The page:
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The medical devices team, part of the product liability department at Leigh Day, is currently investigating claims relating to total ankle replacement implants.

Ankle replacement surgery is offered to people who are suffering severe pain in their ankle joints caused by arthritis, and to people who have suffered injuries to their ankle joints, for example, sports injuries. Ankle joint replacement aims to maintain the existing range of movement that the person enjoys, rather than extending it.

Total ankle replacement surgery, also known as ankle arthroplasty, has become more widely used in recent years as a treatment option for some patients.

However, the development of osteolytic lesions has been reported following the implantation of various total ankle replacement systems.

Osteolytic lesions are usually linked with osteolysis, which involves the degeneration of bone tissue, and can be caused by infection, ischaemia or disease. If osteolysis is left untreated the joint can fail, and the destruction of the bones around the ankle can follow.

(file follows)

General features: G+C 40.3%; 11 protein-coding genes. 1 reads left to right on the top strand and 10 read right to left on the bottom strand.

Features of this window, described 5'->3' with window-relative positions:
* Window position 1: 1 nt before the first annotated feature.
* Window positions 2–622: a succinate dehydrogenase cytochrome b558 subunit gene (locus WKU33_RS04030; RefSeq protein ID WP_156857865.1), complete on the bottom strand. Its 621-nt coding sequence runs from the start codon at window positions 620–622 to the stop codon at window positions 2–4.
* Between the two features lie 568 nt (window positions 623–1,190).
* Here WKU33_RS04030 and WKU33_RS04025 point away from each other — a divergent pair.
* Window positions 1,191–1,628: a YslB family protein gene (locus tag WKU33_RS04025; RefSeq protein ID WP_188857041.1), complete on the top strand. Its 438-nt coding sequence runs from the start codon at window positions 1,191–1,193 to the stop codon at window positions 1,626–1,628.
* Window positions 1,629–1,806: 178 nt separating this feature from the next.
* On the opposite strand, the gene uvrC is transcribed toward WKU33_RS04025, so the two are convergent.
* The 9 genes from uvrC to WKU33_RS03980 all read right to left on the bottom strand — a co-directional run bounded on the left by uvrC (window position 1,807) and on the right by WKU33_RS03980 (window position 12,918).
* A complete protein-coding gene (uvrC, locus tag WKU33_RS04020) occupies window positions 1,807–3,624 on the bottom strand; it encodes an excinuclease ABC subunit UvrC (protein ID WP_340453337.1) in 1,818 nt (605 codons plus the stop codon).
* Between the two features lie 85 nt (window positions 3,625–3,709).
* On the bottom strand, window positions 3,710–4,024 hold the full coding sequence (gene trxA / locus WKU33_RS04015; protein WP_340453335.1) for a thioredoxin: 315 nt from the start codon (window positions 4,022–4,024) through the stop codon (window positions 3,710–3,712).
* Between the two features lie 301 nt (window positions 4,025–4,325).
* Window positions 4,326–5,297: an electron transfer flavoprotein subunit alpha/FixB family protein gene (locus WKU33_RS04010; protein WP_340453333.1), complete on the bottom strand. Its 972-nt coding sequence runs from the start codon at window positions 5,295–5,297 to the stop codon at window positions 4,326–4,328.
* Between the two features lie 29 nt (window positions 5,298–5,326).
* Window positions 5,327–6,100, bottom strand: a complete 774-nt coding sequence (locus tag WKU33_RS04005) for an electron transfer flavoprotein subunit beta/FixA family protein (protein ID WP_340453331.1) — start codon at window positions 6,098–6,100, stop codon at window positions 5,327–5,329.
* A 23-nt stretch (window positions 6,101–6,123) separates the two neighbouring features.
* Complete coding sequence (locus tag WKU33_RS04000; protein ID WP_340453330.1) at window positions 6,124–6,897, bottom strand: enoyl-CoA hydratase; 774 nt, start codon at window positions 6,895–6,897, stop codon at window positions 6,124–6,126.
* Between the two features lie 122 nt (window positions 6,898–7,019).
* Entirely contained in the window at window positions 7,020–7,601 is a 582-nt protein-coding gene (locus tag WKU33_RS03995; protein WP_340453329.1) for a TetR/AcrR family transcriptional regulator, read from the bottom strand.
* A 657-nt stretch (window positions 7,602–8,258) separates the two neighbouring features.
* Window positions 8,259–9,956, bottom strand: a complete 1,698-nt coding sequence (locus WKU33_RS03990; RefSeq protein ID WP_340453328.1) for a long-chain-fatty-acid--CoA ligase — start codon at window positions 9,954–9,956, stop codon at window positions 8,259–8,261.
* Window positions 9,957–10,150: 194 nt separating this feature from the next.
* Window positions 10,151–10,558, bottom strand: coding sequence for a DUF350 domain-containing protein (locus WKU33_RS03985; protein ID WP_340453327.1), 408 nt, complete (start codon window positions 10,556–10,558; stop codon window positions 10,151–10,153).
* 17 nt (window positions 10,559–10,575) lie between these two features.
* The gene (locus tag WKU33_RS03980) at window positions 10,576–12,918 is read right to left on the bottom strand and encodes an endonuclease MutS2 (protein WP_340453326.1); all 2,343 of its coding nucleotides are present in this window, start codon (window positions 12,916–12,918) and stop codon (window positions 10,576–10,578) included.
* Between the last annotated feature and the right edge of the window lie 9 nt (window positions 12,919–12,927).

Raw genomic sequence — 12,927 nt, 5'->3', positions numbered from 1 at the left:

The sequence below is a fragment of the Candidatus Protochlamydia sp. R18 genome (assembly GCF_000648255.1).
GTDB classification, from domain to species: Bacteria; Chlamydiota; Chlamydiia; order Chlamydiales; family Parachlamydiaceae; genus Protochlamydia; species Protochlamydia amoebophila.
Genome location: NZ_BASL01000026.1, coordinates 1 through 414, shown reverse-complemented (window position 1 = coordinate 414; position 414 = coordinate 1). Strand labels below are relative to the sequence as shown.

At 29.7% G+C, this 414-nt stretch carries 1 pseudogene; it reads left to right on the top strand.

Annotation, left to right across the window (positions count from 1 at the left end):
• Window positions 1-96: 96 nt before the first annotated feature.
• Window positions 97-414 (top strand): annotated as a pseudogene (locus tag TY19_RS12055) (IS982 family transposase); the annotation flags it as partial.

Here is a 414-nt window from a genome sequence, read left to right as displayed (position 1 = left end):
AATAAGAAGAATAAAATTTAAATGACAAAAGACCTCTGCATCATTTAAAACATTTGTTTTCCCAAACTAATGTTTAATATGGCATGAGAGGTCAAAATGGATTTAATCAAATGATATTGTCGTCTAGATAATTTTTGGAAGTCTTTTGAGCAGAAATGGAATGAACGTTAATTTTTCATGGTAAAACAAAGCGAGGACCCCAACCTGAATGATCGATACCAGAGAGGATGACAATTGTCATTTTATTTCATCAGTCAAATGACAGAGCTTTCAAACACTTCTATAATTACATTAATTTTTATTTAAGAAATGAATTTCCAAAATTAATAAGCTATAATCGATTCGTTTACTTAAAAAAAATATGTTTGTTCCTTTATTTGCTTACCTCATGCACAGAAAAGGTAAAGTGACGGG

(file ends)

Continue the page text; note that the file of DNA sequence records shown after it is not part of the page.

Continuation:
Other complications which can result in ankle replacement failure include aseptic loosening, subsidence, and implant fracture. In rare cases, failure of an ankle replacement can lead to the necessity for lower leg amputation.

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Total ankle replacement compensation

Patients who have been fitted with total ankle replacements may experience persistent pain, swelling and stiffness. In some cases patients may have to undergo revision surgery if the device fails entirely.

If you have undergone implant surgery and have been fitted with a total ankle device and believe that it has failed you may be able to claim compensation.

Compensation can cover the pain you have suffered and the financial consequences of any revision surgery you have undergone, for example, if you have been unable to work because of health problems.